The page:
The committee had favorably reported the nominee, Jeffrey Kessler, in June, but President Donald Trump had to resubmit several nominations after the Senate did not confirm them last Congress.
Housed within the Commerce Department’s International Trade Administration, the enforcement and compliance division enforces antidumping and countervailing duty laws, administers the U.S. Foreign-Trade Zones program and works to ensure compliance of U.S. trading partners with free trade agreements.
During his June 12 confirmation hearing, Kessler, who has worked as a trade attorney at Wilmer Hale, said if he’s confirmed he would seriously consider Commerce self-initiating AD/CV duty cases, in line with current department policy.
In the first AD and CV duty cases self-initiated by the U.S. government in more than 30 years, the International Trade Commission by a vote of 5-0 in December determined that imports of common alloy aluminum sheet from China materially injure U.S. industry, after Commerce set AD duty rates ranging from 49.85 percent to 59.72 percent and CV duty rates ranging from 46.48 percent to 116.49 percent.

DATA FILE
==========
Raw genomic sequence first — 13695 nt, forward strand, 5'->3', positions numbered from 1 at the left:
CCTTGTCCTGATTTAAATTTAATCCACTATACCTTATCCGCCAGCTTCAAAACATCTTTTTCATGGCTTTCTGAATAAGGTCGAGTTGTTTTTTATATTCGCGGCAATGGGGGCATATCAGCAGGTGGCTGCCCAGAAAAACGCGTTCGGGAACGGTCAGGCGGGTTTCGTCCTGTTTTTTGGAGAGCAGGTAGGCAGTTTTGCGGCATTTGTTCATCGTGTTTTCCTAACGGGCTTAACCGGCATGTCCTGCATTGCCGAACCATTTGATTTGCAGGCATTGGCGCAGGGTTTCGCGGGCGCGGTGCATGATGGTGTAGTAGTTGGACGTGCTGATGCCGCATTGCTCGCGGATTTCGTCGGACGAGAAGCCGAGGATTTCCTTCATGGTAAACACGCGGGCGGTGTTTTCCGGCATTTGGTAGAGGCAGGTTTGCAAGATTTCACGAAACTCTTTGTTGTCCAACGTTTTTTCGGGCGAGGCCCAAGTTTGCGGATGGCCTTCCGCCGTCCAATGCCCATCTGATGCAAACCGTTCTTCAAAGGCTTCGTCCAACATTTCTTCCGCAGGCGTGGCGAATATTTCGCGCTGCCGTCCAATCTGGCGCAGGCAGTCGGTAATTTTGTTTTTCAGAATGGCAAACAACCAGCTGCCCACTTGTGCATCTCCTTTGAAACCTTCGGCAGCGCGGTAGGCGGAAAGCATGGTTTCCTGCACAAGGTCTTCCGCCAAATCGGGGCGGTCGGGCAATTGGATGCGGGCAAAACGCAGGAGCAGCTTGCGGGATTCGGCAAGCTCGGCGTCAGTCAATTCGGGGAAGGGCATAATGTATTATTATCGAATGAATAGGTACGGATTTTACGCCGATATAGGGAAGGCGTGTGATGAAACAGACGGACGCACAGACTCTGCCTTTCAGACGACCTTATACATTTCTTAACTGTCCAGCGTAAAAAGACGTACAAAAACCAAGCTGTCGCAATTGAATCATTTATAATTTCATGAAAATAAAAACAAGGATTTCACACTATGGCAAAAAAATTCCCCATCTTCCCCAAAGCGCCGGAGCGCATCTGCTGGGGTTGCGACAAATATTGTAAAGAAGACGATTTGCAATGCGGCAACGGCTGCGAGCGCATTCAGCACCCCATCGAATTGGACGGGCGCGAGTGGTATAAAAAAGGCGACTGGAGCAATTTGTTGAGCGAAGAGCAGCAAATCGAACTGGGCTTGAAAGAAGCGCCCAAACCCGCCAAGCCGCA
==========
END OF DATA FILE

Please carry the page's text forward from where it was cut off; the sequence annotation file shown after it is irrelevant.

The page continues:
Other trade and logistics nominees awaiting confirmation include Jeffrey Nadaner to be assistant secretary of Commerce for export enforcement; Amy Karpel and Randolph Stayin to be members of the International Trade Commission; M. Miller Baker and Timothy Reif to be judges on the Court of International Trade; Ronald Vitiello to be director of Immigration and Customs Enforcement; Kimberly Reed to be president of the Export-Import (Ex-Im) Bank board of directors; Spencer Bachus, Claudia Slacik and Judith DelZoppo Pryor to be members of the Ex-Im Bank board; Ann Marie Buerkle to be reappointed as a commissioner on the Consumer Product Safety Commission; Darrell Issa to be director of the U.S. Trade and Development Agency; and Michelle Schultz to be a member of the Surface Transportation Board.